“NPWS is always interested in new records of spotted-tailed quolls. Both the NPWS and New England Local Land Services can provide advice on how to improve poultry runs and aviaries to make them quoll-proof if you are having issues with this species at home, “ Mr Fawcett said.

Anybody with records of spotted-tailed quolls or other threatened species can contribute them to the NSW Wildlife Atlas by contacting Environment Line on 1300 361 967 or Alternatively, records can be entered direct to the Wildlife Atlas via the online portal.

The Saving our Species program is the NSW Government's commitment to securing the future of the State's threatened plants and animals. To find out more, or to get involved with Saving our Species visit Help save our threatened species.

A major scorecard gives the health of Australia's environment less than 1 out of 10

Dave Hunt/AAP
Albert Van DijkAustralian National UniversityLuigi RenzulloAustralian National UniversityMarta YebraAustralian National University, and Shoshana RapleyAustralian National University

2019 was the year Australians confronted the fact that a healthy environment is more than just a pretty waterfall in a national park; a nice extra we can do without. We do not survive without air to breathe, water to drink, soil to grow food and weather we can cope with.

Every year, we collate a vast number of measurements on the state of our environment: weather, oceans, fire, water, soils, vegetation, population pressure, and biodiversity. The data is collected in many different ways: by satellites, field stations, surveys and so on.

We process this data into several indicators of environmental health at both national and regional levels.

The report for 2019, released today, makes for grim reading. It reveals the worst environmental conditions in many decades, perhaps centuries, and confirms the devastating damage global warming and mismanagement are wreaking on our natural resources.

Immediate action is needed to put Australia’s environment on a course to recovery.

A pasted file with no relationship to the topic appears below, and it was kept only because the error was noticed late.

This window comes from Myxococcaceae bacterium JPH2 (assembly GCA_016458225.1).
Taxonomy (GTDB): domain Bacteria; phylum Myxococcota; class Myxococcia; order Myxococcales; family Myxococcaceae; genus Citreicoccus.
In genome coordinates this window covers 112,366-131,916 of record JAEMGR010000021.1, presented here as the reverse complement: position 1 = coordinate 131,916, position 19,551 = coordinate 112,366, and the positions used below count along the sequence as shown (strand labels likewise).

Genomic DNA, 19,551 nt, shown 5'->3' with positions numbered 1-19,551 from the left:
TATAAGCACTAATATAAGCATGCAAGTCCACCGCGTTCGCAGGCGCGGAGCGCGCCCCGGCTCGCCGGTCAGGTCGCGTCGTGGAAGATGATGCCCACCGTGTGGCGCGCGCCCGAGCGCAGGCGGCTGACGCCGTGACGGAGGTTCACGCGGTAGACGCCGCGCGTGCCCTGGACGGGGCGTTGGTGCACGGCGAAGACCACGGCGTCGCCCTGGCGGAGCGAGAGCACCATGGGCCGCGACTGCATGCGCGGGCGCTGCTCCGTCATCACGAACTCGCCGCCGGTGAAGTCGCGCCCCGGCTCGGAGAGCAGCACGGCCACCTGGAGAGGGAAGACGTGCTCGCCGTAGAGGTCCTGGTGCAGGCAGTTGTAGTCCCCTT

Environment Scores In The Red

From the long list of environmental indicators we report on, we use seven to calculate an Environmental Condition Score (ECS) for each region, as well as nationally.

These seven indicators – high temperatures, river flows, wetlands, soil health, vegetation condition, growth conditions and tree cover – are chosen because they allow a comparison against previous years. In Australia’s dry environment, they tend to move up and down together, which gives the score more robustness. See the interactive graphic below to find the score for your region.

Environmental condition scores by local government area, and values for each of the seven indicators. See more data on

Nationally, Australia’s environmental condition score fell by 2.3 points in 2019, to a very low 0.8 out of ten. This is the lowest score since at least 2000 – the start of the period for which we have detailed data.

Condition scores declined in every state and territory. The worst conditions were seen in the Northern Territory (0.2 points), New South Wales (0.3 points) and Western Australia (0.4 points), with the latter also recording the greatest decline from the previous year (-5.7 points).

What is most striking is that almost the entire nation suffered terrible environmental conditions in 2019. In each case, the changes can be traced back to dry, hot conditions. Only parts of Queensland escaped the drought.

Comparing local government areas, the worst conditions occurred in Armidale and Gwydir in northern NSW. In contrast, Winton and Townsville in Queensland escaped the overall poor conditions, thanks to the beneficial impact of high rainfall early in the year – although those same events also caused floods killing around 600,000 livestock.

Extreme Drought And Extreme Heat

So what exactly happened in Australia in 2019 to cause such widespread environmental damage? There were several causes.

Across most of Australia, the environment was already reeling from poor conditions in 2018. Also, cool temperatures in the Indian Ocean delayed the onset of the monsoon in northern Australia and reduced the flow of moisture to the rest of the continent, creating hot and dry conditions. Average rainfall was a mere 229 mm across the continent, the lowest in more than 119 years and probably longer than that.

The heat was also extraordinary. The average number of days above 35°C across the country was 36% more than the average for the 19 years prior.